Food Inflation Raged at 19%. But energy prices plunged. In response, UK government bond yields spiked, pricing in higher BOE policy rates.
By Wolf Richter for WOLF STREET.
No one ever seems to expect these nasty surprises that this inflation continues to dish out. The nasty surprise du jour was dished out in the UK, where the “core CPI” (which excludes energy, food, alcohol, and tobacco) and the services CPI had scary month-to-month spikes that pushed them to multidecade highs. And very unhelpfully, food inflation continued to rage at an annual rate of over 19%.
Core CPI (excludes energy, food, alcohol, and tobacco) spiked by 1.3% in April from March, on red-hot increases in the indices for new and used vehicles and for all kinds of services (more on those in a moment). To put this into perspective: a 1.3% month-to-month spike translates into 16.8% annualized!
This pushed the year-over-year increase up to 6.8%, the worst year-over-year increase since 1992, according to data from the UK Office of National Statistics (ONS) today. This reverses several false-hope declines starting in November.
Services CPI spiked by 1.6% in April from March, which translates into 21% annualized! It was powered by massive spikes in the indices for auto repairs, transportation, hospital services, communication, recreation & culture, rents, and insurance of all kinds, and was somewhat softened by drops in energy services.
These pushed up the year-over-year increase to 6.9% in April. Inflation is tough to quell once it reaches services, and like just about everywhere else, in the UK it reached services some time ago, and now on a month-to-month basis, all heck has broken loose.
Food inflation continues to rage. For people trying to make ends meet, food inflation is among the worst and daily in-your-face nightmares. In April, the CPI for food and non-alcoholic beverages spiked by 1.4% from March, and by 19.1% from a year ago, nearly the same as in March, which had been the worst since August 1977, according to the ONS’s “indicative modelled estimates” (its actual CPI data don’t go back that far).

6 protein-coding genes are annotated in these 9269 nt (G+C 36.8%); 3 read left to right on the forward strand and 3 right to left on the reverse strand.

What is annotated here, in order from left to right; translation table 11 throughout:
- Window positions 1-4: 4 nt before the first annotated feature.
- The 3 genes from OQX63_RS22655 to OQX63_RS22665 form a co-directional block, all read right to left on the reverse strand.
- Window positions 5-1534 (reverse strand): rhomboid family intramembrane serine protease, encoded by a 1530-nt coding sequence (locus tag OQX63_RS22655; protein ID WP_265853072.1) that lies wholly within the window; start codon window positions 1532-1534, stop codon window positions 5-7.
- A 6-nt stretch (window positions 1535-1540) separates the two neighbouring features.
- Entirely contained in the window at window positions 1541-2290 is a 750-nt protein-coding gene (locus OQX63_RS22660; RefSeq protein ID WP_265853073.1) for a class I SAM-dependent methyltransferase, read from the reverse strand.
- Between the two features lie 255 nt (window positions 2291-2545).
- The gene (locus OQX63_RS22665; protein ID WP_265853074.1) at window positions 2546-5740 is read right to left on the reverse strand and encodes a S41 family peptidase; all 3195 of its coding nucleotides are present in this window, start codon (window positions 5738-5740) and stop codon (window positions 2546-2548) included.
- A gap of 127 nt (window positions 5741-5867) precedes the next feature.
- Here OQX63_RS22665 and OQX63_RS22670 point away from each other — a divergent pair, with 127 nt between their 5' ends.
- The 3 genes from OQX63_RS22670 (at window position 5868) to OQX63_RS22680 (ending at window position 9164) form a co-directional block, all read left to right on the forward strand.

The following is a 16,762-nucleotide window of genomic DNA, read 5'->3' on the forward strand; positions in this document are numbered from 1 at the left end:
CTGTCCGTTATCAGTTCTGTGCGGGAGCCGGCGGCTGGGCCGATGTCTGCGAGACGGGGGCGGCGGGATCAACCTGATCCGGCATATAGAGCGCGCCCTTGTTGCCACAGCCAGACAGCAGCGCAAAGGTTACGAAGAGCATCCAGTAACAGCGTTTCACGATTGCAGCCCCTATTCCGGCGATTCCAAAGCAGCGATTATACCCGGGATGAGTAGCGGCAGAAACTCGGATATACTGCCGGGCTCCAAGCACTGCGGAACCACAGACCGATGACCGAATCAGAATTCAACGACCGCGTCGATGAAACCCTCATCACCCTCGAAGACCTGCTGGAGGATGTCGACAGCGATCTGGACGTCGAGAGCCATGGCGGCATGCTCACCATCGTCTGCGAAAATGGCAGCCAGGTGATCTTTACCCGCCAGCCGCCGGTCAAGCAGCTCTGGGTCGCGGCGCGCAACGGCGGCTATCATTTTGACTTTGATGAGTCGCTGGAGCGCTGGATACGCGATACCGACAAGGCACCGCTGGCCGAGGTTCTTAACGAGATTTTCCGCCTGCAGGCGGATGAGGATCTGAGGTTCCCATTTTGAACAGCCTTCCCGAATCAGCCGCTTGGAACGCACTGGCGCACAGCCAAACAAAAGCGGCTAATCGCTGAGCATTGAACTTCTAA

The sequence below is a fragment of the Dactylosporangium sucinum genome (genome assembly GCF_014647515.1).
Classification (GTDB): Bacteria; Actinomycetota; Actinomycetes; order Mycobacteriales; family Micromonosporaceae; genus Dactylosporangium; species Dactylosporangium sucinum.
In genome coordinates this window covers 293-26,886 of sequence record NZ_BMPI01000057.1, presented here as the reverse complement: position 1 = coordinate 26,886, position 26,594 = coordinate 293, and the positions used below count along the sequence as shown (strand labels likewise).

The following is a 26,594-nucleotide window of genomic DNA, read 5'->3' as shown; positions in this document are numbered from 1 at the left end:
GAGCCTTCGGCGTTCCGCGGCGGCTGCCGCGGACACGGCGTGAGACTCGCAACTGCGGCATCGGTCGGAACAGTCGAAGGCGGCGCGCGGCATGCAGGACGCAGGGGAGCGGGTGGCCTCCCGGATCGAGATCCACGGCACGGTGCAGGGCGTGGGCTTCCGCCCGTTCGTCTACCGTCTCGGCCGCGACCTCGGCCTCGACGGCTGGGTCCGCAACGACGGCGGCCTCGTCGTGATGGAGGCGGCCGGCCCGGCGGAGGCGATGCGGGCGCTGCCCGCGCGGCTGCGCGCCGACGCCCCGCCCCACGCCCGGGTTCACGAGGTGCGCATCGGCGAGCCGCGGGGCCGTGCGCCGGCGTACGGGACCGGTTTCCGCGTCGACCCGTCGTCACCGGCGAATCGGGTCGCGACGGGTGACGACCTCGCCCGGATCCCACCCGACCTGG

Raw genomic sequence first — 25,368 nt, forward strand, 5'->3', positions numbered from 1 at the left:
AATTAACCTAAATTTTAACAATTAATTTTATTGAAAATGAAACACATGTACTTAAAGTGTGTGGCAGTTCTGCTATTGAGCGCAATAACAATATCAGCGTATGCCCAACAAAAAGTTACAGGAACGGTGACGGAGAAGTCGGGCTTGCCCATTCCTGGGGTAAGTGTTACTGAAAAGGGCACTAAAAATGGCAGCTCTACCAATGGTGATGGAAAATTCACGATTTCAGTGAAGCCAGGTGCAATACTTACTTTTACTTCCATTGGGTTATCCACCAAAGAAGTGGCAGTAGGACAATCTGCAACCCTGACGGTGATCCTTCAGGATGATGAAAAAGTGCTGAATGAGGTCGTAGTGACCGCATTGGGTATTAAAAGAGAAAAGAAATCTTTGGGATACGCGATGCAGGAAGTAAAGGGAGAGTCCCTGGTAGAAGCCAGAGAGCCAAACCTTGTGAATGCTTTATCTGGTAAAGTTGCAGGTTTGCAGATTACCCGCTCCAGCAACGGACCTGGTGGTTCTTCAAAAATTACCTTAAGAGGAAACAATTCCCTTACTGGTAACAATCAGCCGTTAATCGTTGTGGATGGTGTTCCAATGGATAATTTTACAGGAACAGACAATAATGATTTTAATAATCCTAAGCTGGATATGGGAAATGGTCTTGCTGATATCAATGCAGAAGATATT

Energy prices dropped. Gasoline prices dropped 9.9% year-over-year, and diesel (which many passenger vehicles use) dropped by 7.7%. Combined, motor fuels dropped by 8.9% year-over-year, after having spiked by as much as 44% last summer. Prices of electricity and household gas also dipped in recent months.
Goods CPI slightly less red-hot. Inflation in goods prices backed off to a still raging annual increase of 10.0% in April, down from 12.8% in March. The index includes motor fuels and food.
As everywhere else, prices of some goods are cooling off (especially fuels), but other goods prices are surging again, after having backed off, such as new and used vehicles whose prices spiked by 2.1% in April from March (28% annualized!). So here we go again, the inflation game of Whac-A-Mole:
|Other Major Components||YoY||MoM|
|Food, non-alcoholic beverages||19.1%||1.4%|
|Housing, household services||7.3%||1.0%|
|of which owner occupiers’ housing costs||4.0%||0.3%|
|Furniture and household goods||7.5%||-0.7%|
|Recreation and culture||6.4%||1.4%|
|Restaurants and hotels||10.2%||0.7%|
|Miscellaneous goods & services||6.8%||0.5%|
Overall CPI jumped by 8.7% in April, compared to a year ago, somewhat less horrible than the 11.1% booked in October, as it was pushed down by the big drop in energy components.
And yet, the Bank of England has been increasing its policy rate way too late, way too little, and far too slowly to get a handle on this. At its May meeting, it raised its policy rate by 25 basis points, to 4.5%, over two percentage points below the April “core CPI” rate.
The one-year UK government bond yield, upon the inflation news, spiked by 17 basis points today, and by 30 basis points in two days, to 4.76% the highest since August 2008, now beginning to price in higher BOE policy rates than previously imagined:
Enjoy reading WOLF STREET and want to support it? You can donate. I appreciate it immensely. Click on the beer and iced-tea mug to find out how:
Would you like to be notified via email when WOLF STREET publishes a new article? Sign up here.